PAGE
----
By Kelly Dearmore
By Jim Schutze
By Rachel Watts
By Lauren Drewes Daniels
By Anna Merlan
By Lee Escobedo
By Alice Laussade
Some music fans will argue that the art form of the Christmas album achieved perfection with Vince Guaraldi's score to A Charlie Brown Christmas; others will argue for the supremacy of A Christmas Gift for You From Phil Spector.
Either way, each year, artists mine the rich cache of holiday songs for themed albums, while adding a few originals of their own to the mix. Here are a few of the best Christmas albums released this year. Some tinker with the classics, and some remain reverent to the spirit of the season, but all are worth a spin.
New Orleans-born singer Ledisi's brand of soul is more neo than retro, and on It's Christmas she works through a mix of originals and low-lit classics. Her take on the Motown chestnut "Give Love on Christmas Day" is worth hearing, as is her duet with Keb' Mo' on "Please Come Home for Christmas."
We Wish You a Metal Xmas and a Headbanging New Year
Nothing says "happy holidays" quite like Motörhead's Lemmy Kilmister—a fact that appears to be the impetus behind this collection of metal-ized Christmas songs. Lemmy takes the lead on Chuck Berry's "Run Rudolph Run" as Dave Grohl (Foo Fighters) and Billy Gibbons (ZZ Top) back him up. That unholy trinity alone should sell you on the disc, but that's just the tip of the hard-rocking talent assembled here.
Bela Fleck & the Flecktones
Jingle All the Way
Bela Fleck's compositions have always seemed both erudite and free form, and that combination is at play on Jingle All the Way, the most fun of the discs reviewed here. Kicking off with a demented take on "Jingle Bells," Way finds maestro Fleck and his equally skilled Flecktones never taking themselves too seriously and never straying too far off the beaten path.
A Very Rosie Christmas!
Rosie Thomas is best-known as a soft-touch indie artist, but her holiday album showcases her crystal-clear voice and refined, jazz-like phrasing. Damien Jurado pops in for a guest spot as the narrator on "Sheila's Christmas Miracle."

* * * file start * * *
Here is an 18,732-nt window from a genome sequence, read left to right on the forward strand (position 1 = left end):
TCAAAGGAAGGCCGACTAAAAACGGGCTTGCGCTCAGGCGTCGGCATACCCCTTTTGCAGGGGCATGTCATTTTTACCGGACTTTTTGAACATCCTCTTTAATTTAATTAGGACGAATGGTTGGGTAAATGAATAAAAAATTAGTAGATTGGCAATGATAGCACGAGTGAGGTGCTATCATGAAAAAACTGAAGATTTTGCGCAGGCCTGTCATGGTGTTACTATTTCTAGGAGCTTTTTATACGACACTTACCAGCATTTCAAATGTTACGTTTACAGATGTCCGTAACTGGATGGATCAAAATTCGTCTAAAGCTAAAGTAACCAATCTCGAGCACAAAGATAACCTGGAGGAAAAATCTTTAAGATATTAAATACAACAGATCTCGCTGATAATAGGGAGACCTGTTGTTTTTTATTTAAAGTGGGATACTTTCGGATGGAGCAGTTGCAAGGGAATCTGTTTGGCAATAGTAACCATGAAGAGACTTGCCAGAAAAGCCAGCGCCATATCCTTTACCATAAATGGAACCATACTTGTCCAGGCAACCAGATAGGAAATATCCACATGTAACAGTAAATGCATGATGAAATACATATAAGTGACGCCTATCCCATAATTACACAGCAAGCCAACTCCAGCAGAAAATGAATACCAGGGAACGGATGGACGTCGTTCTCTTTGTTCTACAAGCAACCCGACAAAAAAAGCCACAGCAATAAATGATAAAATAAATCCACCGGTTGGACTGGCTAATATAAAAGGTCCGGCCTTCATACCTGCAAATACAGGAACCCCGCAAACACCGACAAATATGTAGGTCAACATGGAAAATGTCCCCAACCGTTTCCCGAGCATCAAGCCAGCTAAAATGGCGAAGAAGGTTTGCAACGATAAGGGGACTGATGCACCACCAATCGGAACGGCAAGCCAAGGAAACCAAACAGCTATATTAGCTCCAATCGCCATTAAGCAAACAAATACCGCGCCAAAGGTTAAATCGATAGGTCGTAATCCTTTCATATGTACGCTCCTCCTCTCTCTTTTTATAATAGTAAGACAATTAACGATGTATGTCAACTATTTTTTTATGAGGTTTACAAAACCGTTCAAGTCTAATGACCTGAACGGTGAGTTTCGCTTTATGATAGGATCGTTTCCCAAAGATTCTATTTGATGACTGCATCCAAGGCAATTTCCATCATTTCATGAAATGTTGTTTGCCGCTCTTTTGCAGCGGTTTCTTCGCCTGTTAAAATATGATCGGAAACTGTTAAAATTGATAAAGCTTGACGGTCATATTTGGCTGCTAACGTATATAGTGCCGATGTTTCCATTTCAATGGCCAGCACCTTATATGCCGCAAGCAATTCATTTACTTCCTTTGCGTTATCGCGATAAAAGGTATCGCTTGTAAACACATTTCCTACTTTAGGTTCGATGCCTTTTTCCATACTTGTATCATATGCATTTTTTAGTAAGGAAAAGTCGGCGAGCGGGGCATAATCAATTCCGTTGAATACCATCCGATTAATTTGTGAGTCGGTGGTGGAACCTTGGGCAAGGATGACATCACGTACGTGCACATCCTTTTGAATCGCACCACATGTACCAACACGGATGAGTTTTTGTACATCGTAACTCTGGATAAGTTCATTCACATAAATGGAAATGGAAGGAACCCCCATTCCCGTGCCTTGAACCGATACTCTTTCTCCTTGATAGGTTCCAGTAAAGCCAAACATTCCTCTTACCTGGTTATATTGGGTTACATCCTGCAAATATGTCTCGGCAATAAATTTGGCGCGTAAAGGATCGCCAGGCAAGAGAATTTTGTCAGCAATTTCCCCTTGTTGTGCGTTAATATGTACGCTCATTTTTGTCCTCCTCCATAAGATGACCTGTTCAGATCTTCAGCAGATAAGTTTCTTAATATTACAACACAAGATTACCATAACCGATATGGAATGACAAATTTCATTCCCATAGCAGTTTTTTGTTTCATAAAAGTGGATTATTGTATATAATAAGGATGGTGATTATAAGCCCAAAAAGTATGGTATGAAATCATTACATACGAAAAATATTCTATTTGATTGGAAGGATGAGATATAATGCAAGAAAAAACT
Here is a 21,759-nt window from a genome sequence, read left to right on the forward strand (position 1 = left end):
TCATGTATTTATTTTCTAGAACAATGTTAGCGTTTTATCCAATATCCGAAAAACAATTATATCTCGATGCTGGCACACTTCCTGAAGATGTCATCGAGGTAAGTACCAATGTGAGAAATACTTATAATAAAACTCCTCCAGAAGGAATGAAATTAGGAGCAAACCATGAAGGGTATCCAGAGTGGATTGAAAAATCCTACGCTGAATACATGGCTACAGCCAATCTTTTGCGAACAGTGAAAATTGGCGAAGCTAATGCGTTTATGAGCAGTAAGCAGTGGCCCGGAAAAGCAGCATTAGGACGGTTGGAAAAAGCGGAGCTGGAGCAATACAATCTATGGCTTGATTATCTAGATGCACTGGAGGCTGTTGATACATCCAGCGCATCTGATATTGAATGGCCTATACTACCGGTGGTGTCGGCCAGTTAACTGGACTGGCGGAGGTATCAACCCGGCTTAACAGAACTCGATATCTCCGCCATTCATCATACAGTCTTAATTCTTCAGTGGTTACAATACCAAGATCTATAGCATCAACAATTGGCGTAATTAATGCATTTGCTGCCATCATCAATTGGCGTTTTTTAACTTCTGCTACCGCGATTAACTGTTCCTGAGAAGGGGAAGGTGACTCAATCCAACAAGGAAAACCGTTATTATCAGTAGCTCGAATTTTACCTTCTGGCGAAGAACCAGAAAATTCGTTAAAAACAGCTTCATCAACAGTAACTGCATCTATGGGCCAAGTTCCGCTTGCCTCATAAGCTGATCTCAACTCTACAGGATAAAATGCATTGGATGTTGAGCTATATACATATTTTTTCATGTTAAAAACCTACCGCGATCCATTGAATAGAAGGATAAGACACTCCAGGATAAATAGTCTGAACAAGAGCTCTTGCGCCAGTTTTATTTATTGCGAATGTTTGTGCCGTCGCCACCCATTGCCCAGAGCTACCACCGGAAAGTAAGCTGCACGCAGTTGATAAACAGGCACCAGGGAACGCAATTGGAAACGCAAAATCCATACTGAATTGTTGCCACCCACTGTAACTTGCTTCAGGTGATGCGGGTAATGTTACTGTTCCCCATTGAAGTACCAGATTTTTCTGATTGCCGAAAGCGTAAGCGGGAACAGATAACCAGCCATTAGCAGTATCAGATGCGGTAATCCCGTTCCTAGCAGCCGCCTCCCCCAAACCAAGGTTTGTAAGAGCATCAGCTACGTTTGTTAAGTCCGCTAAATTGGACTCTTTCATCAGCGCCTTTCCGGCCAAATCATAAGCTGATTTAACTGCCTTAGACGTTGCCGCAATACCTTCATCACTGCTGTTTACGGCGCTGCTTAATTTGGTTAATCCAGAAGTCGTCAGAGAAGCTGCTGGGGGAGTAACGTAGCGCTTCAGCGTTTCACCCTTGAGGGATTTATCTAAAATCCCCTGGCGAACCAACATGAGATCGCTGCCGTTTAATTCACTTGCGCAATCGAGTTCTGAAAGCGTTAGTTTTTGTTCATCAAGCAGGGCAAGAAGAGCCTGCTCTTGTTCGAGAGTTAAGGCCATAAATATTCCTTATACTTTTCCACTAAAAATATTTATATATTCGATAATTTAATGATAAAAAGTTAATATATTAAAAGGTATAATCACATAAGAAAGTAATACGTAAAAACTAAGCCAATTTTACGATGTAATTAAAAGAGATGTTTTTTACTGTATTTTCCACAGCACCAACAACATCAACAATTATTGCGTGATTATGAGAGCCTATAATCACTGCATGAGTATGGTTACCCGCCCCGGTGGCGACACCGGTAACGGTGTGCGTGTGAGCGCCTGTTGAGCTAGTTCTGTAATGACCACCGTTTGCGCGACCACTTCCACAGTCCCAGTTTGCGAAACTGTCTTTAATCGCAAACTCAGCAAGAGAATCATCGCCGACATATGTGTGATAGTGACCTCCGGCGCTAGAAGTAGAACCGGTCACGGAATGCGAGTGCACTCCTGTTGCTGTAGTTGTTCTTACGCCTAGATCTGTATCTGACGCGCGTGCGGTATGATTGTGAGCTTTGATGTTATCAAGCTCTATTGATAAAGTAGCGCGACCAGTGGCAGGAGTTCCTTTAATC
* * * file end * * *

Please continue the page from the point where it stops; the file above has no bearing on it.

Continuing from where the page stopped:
Little Steven's Underground Garage Presents Christmas a Go-Go
(Wicked Cool Records)
E Street Band axe man and Sopranos alum Little Steven Van Zandt has long used his clout to promote underground garage bands through festivals and his satellite radio show, and this comp continues that trend, matching lesser-known acts like Norway's all-female Cocktail Slippers with legends like The Kinks and The Ramones. Christmas a Go-Go wins points for collecting some rare tracks, including Bob Seger's "Sock it to Me, Santa."
Husband and wife Rob and Jen Slocumb make up the duo Martha's Trouble by combining her country-flecked sweetness and his rock-derived guitar work. This eight-song disc is a relaxed, mellow affair, well-suited for the season's first snowfall.
Jazz and R&B singer Al Jarreau has many credits on his C.V. (he scored seven Grammy awards and had a huge hit with "We're in This Love Together"), but Christmas is his first collection of holiday standards. On it, he lends his nimble, elastic voice to 13 holiday classics, giving his smooth-jazz sensibilities a little kick of soul and funk, alternating between reverent carols and sentimental favorites.
Sixpence None the Richer
The Dawn of Grace
Sixpence None the Richer (whose 1999 hit "Kiss Me" was a little gem of 10,000 Maniacs/Innocence Mission folk-pop) was always forthcoming about its Christian influences. Accordingly, the band sticks largely to holiday hymns here. But the original track, "The Last Christmas," is a lovely lullaby to the narrator's unborn child.
The Singing Saw at Christmastime
The "singing saw" in the title of Neutral Milk Hotel bassist and Music Tapes leader Julian Koster's Christmas disc is no joke: A pair of musical saws is all that can be heard on this instrumental album. The shivering tone of the saws is most akin to the wavering pitch of a theremin, and accordingly, these songs toe a thin line between exquisite beauty and ear-raking annoyance.